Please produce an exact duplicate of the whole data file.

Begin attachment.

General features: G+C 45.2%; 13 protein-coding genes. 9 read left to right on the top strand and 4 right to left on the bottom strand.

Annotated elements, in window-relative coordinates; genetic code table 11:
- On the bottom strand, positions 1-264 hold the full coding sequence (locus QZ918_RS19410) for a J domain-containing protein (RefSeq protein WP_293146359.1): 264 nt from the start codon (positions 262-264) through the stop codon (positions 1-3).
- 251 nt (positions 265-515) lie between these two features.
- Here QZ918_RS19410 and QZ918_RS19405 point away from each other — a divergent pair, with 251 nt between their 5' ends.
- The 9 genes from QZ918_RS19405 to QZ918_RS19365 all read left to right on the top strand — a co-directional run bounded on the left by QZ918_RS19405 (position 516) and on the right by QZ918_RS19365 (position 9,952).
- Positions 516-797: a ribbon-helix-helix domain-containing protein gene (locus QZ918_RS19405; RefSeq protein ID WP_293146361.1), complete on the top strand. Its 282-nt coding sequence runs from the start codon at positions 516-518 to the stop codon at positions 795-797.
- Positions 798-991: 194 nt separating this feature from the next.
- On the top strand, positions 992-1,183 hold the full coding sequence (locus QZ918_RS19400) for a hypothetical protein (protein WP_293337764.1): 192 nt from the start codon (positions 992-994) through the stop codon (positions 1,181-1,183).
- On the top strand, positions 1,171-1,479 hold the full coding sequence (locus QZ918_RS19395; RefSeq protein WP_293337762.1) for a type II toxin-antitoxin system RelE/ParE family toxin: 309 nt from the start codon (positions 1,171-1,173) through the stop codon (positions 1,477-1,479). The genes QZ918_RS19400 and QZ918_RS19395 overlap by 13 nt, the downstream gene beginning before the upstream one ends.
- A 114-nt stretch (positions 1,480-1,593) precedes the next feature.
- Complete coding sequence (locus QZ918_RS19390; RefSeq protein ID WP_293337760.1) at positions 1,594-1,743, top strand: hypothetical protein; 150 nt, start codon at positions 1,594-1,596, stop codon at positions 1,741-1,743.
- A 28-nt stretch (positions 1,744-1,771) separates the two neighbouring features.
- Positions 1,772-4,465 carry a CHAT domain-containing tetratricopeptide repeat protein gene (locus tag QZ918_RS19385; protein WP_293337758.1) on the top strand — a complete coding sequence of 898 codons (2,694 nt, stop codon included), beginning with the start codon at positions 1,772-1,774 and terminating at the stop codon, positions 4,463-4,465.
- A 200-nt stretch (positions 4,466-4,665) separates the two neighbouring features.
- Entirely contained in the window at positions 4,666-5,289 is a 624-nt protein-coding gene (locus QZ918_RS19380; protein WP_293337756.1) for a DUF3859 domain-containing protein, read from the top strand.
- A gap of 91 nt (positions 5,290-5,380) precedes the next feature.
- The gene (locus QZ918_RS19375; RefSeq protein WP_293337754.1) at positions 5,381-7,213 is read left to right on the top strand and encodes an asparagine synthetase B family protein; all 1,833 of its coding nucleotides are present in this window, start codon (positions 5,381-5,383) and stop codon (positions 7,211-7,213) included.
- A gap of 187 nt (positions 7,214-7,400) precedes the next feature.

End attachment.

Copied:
General features: G+C 45.2%; 13 protein-coding genes. 9 read left to right on the top strand and 4 right to left on the bottom strand.

Annotated elements, in window-relative coordinates; genetic code table 11:
- On the bottom strand, positions 1-264 hold the full coding sequence (locus QZ918_RS19410) for a J domain-containing protein (RefSeq protein WP_293146359.1): 264 nt from the start codon (positions 262-264) through the stop codon (positions 1-3).
- 251 nt (positions 265-515) lie between these two features.
- Here QZ918_RS19410 and QZ918_RS19405 point away from each other — a divergent pair, with 251 nt between their 5' ends.
- The 9 genes from QZ918_RS19405 to QZ918_RS19365 all read left to right on the top strand — a co-directional run bounded on the left by QZ918_RS19405 (position 516) and on the right by QZ918_RS19365 (position 9,952).
- Positions 516-797: a ribbon-helix-helix domain-containing protein gene (locus QZ918_RS19405; RefSeq protein ID WP_293146361.1), complete on the top strand. Its 282-nt coding sequence runs from the start codon at positions 516-518 to the stop codon at positions 795-797.
- Positions 798-991: 194 nt separating this feature from the next.
- On the top strand, positions 992-1,183 hold the full coding sequence (locus QZ918_RS19400) for a hypothetical protein (protein WP_293337764.1): 192 nt from the start codon (positions 992-994) through the stop codon (positions 1,181-1,183).
- On the top strand, positions 1,171-1,479 hold the full coding sequence (locus QZ918_RS19395; RefSeq protein WP_293337762.1) for a type II toxin-antitoxin system RelE/ParE family toxin: 309 nt from the start codon (positions 1,171-1,173) through the stop codon (positions 1,477-1,479). The genes QZ918_RS19400 and QZ918_RS19395 overlap by 13 nt, the downstream gene beginning before the upstream one ends.
- A 114-nt stretch (positions 1,480-1,593) precedes the next feature.
- Complete coding sequence (locus QZ918_RS19390; RefSeq protein ID WP_293337760.1) at positions 1,594-1,743, top strand: hypothetical protein; 150 nt, start codon at positions 1,594-1,596, stop codon at positions 1,741-1,743.
- A 28-nt stretch (positions 1,744-1,771) separates the two neighbouring features.
- Positions 1,772-4,465 carry a CHAT domain-containing tetratricopeptide repeat protein gene (locus tag QZ918_RS19385; protein WP_293337758.1) on the top strand — a complete coding sequence of 898 codons (2,694 nt, stop codon included), beginning with the start codon at positions 1,772-1,774 and terminating at the stop codon, positions 4,463-4,465.
- A 200-nt stretch (positions 4,466-4,665) separates the two neighbouring features.
- Entirely contained in the window at positions 4,666-5,289 is a 624-nt protein-coding gene (locus QZ918_RS19380; protein WP_293337756.1) for a DUF3859 domain-containing protein, read from the top strand.
- A gap of 91 nt (positions 5,290-5,380) precedes the next feature.
- The gene (locus QZ918_RS19375; RefSeq protein WP_293337754.1) at positions 5,381-7,213 is read left to right on the top strand and encodes an asparagine synthetase B family protein; all 1,833 of its coding nucleotides are present in this window, start codon (positions 5,381-5,383) and stop codon (positions 7,211-7,213) included.
- A gap of 187 nt (positions 7,214-7,400) precedes the next feature.